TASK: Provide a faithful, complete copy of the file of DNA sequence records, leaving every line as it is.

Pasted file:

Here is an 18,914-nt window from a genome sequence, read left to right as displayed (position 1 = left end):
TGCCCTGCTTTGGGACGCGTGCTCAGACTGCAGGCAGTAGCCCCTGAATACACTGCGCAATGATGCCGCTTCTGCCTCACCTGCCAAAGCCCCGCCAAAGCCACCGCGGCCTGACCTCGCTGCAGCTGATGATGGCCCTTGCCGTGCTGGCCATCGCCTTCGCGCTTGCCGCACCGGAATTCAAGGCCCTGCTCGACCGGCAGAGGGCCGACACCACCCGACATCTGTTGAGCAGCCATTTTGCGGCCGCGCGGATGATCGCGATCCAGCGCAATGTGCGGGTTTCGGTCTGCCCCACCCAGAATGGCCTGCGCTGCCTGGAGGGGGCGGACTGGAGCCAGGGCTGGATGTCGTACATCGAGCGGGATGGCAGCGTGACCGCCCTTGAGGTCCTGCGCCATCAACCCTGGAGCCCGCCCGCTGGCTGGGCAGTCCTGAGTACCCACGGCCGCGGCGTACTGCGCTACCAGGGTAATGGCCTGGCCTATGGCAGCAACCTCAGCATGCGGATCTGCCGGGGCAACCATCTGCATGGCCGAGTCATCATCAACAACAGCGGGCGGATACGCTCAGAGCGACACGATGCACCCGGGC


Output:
Here is an 18,914-nt window from a genome sequence, read left to right as displayed (position 1 = left end):
TGCCCTGCTTTGGGACGCGTGCTCAGACTGCAGGCAGTAGCCCCTGAATACACTGCGCAATGATGCCGCTTCTGCCTCACCTGCCAAAGCCCCGCCAAAGCCACCGCGGCCTGACCTCGCTGCAGCTGATGATGGCCCTTGCCGTGCTGGCCATCGCCTTCGCGCTTGCCGCACCGGAATTCAAGGCCCTGCTCGACCGGCAGAGGGCCGACACCACCCGACATCTGTTGAGCAGCCATTTTGCGGCCGCGCGGATGATCGCGATCCAGCGCAATGTGCGGGTTTCGGTCTGCCCCACCCAGAATGGCCTGCGCTGCCTGGAGGGGGCGGACTGGAGCCAGGGCTGGATGTCGTACATCGAGCGGGATGGCAGCGTGACCGCCCTTGAGGTCCTGCGCCATCAACCCTGGAGCCCGCCCGCTGGCTGGGCAGTCCTGAGTACCCACGGCCGCGGCGTACTGCGCTACCAGGGTAATGGCCTGGCCTATGGCAGCAACCTCAGCATGCGGATCTGCCGGGGCAACCATCTGCATGGCCGAGTCATCATCAACAACAGCGGGCGGATACGCTCAGAGCGACACGATGCACCCGGGC